What Age Should You Start Chores?

In my house, kids start helping me do a few chores when they are old enough to walk!  I’ll let them help me put dirty clothes in the hamper or bring me throw pillows for the bed.  They think it’s fun to be a helper, so I build it up!  My little kids also enjoy helping the older ones do their chores.  Rolling trashcans to the road, checking the mail…all of those tasks are really exciting when you are little! 

By the time my children turn 3, they get their very own chore chart…oh, happy day!  It really makes them feel like a big kid! 

In the beginning, I only give them tasks I know they are ready to do independently, like filling up their water bottles or getting dressed. And I don’t require perfection.  A 3-year-old’s version of a made-up bed and mine might look quite different, but what I’m hoping for at this stage is hard work with a good attitude.  The rest will come later.  Different ages require different expectations, but don’t forget to emphasize the heart behind doing your chores with joy!

Can You Change Their Chores?

Absolutely! Our chores usually change every year when school starts.  I may pass some of my oldest son’s chores down to a younger sibling, while giving him a more difficult chore that he’s now old enough to manage.  I also sometimes think of new chores that the kids are capable of helping with, so I’ll make a new magnet and add it to their charts.

Whether you choose to print my chore chart, find another chore chart out there, or make your very own…it’s a good idea to make sure your choice is flexible.  It needs to allow for easy changes as it becomes time for new age-appropriate chores to be assigned.  The perfect chore chart will have the option to add and take away extra chores daily (with no stress for a busy parent).

How Do You Keep the Child on Task?

timer sitting on coutner

We have found that some of our children really need the help of a timer to stay on task.  We will count the number of chores assigned for the day and multiply by 5 minutes.  So, if the child has 9 chores today x 5 minutes, we set the timer for 45 minutes.  The child is expected to be finished with all of his chores before the timer beeps.  If he doesn’t meet this expectation, there is a consequence of some kind.  It could be the loss of screen time or perhaps requiring him to start chores earlier the next day.  You may have to work side-by-side with the child and the timer for a few days to show him that it IS possible to stay on task and complete chores in a timely manner, but I assure you, it is worth it!

Will Any Chore Chart Work?

Yes, most any chore chart will work, but I’ve loved this magnetic chore chart design for many years!  I prefer it to other styles because of the flexibility the individual chore tiles offer and it’s visual design for young kids.  

For example, our garbage truck only comes one day per week.  So, I only put that trashcan magnet on the “TO DO” side of the chart only on garbage day. It doesn’t make sense for it be on the chart every day of the week.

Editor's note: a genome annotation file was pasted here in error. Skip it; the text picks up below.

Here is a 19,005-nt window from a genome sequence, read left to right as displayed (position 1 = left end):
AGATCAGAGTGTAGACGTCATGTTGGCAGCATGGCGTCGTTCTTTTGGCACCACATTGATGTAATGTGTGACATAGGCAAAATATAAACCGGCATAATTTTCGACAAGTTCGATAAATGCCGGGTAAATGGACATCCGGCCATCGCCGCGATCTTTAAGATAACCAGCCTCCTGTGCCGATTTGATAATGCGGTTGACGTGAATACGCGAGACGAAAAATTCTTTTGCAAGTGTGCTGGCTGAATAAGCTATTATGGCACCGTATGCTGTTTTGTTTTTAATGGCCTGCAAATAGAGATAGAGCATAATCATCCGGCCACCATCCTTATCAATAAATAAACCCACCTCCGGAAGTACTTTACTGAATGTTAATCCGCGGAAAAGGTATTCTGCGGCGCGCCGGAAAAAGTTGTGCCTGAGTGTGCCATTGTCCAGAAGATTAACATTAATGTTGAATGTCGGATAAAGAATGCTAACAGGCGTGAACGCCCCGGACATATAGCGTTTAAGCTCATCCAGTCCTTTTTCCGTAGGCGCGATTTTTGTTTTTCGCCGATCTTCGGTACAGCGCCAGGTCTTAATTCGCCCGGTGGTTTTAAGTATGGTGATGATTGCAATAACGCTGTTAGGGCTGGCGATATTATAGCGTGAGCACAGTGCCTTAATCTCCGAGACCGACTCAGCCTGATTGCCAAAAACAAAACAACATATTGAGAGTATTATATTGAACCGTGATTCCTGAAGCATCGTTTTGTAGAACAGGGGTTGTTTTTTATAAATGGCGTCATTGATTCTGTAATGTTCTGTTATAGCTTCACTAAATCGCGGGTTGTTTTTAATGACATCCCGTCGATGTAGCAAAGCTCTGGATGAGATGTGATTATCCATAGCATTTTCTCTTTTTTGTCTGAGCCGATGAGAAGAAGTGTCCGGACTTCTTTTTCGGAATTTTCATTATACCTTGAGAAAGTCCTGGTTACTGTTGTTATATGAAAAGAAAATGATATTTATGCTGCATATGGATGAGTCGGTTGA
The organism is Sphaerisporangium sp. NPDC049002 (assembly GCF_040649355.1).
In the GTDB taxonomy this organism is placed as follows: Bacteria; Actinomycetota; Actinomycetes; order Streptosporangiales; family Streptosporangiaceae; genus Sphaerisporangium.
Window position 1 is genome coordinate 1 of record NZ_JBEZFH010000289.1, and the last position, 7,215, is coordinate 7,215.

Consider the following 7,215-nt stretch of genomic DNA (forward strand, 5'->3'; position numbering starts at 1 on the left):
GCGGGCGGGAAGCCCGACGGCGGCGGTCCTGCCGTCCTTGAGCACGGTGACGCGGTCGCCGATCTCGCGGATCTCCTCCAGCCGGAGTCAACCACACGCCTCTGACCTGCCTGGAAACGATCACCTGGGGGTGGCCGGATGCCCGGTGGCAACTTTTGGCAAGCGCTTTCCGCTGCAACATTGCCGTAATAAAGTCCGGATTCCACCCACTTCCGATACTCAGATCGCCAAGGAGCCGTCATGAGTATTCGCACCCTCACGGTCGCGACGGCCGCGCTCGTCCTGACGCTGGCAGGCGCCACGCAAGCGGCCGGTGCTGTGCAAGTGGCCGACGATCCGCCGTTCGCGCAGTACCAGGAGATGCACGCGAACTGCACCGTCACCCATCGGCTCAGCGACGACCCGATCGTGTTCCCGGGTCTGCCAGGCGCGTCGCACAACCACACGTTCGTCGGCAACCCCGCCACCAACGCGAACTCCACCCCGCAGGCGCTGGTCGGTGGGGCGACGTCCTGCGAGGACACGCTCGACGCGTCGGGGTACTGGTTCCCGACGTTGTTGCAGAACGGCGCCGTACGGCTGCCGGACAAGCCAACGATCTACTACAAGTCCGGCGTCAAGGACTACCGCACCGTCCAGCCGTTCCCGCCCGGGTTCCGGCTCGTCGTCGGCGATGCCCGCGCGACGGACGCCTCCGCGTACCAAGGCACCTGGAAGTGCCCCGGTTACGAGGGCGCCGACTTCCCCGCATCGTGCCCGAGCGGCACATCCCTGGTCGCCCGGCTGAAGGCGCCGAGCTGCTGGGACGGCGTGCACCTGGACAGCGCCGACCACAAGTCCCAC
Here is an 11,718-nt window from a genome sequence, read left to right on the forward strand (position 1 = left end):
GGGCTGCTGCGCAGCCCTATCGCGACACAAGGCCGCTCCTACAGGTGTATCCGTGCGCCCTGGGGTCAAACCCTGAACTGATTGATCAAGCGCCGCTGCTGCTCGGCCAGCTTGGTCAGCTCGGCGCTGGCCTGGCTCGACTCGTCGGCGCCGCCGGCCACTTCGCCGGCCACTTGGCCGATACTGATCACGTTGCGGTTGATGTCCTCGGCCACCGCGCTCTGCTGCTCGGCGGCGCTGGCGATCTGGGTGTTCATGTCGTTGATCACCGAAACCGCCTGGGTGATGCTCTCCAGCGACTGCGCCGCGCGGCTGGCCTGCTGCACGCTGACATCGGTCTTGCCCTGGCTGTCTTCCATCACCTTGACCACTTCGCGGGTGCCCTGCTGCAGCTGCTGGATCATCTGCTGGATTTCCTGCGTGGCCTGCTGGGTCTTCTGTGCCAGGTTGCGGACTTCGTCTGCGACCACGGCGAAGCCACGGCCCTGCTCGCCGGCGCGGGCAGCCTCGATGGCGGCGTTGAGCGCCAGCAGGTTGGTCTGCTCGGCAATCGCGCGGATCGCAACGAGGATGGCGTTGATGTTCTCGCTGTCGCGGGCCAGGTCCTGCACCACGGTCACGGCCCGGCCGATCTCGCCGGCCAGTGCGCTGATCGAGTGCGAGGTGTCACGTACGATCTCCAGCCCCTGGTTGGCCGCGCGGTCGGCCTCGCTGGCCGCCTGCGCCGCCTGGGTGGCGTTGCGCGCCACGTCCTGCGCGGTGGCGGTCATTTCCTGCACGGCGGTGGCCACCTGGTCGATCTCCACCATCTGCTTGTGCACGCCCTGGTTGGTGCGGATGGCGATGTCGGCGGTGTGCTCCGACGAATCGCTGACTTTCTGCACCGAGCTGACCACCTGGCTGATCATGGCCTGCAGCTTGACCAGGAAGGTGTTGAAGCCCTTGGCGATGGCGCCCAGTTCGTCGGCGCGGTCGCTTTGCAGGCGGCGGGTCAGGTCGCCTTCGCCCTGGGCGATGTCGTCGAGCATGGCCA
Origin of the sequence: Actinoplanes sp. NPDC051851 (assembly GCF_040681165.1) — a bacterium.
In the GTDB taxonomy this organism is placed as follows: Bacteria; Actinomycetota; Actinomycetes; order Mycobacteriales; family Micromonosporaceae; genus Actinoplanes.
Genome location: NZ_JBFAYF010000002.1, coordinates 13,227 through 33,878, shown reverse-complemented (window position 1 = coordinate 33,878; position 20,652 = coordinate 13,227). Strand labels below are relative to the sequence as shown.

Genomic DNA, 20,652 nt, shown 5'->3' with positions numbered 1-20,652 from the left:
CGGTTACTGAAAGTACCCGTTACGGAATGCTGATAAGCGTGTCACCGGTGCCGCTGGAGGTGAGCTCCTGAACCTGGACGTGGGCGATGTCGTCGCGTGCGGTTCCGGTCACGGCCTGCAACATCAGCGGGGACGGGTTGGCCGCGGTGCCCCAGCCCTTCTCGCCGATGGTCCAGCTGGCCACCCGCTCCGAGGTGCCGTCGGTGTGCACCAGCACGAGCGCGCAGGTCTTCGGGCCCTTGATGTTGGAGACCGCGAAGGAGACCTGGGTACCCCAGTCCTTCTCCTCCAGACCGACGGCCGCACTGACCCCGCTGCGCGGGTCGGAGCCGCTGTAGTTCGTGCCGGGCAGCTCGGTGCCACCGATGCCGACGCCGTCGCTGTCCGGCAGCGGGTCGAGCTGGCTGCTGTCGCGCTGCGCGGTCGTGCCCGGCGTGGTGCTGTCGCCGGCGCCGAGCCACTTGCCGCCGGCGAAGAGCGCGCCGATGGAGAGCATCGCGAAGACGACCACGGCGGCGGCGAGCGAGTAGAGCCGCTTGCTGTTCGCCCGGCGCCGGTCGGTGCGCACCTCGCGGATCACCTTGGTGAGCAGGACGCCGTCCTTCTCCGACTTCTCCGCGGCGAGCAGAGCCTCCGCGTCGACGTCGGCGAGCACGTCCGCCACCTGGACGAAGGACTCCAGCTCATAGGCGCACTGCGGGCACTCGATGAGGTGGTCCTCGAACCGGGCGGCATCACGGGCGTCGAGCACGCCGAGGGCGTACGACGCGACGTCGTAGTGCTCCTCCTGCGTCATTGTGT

I also like the flexibility of being able to pass chores on to other siblings by simply moving the magnet to a different chart; it is not necessary to completely remake the chart.  

When I made my kids’ chore charts, I intentionally used bright colors and helpful pictures on each tile so that my non-readers be able to “read” their lists.  These visual aids really helped them be successful with chores from an early age.  It’s good for their little hearts to get some instant gratification from accomplishing one of their chores completely independently!

I’ve seen some charts that require dry-erase markers to put a check mark by completed tasks.  I’m not a fan of a dry erase chore chart because the marker may get lost or it may be tempting to draw a bit when marking off a chore. It invites a whole host of messes and distractions, and we don’t need either of those during chore time!

I’ve also seen Velcro charts, but again, I’m not a fan.  We all know that Velcro loses it stickiness over time, but magnets don’t.  My oldest son has used the same chore chart every day for almost 9 years, and it’s still going strong!  This design really does make a great chore chart for the long haul!

You’ll also find chore charts that involve a cork board and push pins.  I’ll just say that I don’t want sharp, pointy objects in our chore system for obvious reasons!

How Do You Make a Magnetic Chore Chart?

Chore Chart for Kids Printable

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Making a magnetic chore chart is very easy!  You just need:

You can also use some sort of tape or scrapbook border stickers to divide the sections. You could easily handwrite chores on pieces of paper if you didn’t want to make chore tiles on your computer.

pulling square magnet off of sheet of magnets
Adding "To Do" label to homemade chore chart
completed chore chart

Alright, Diligent Mama…let the chores begin!

Click here to go to Printables Store and grab my Chore Chart!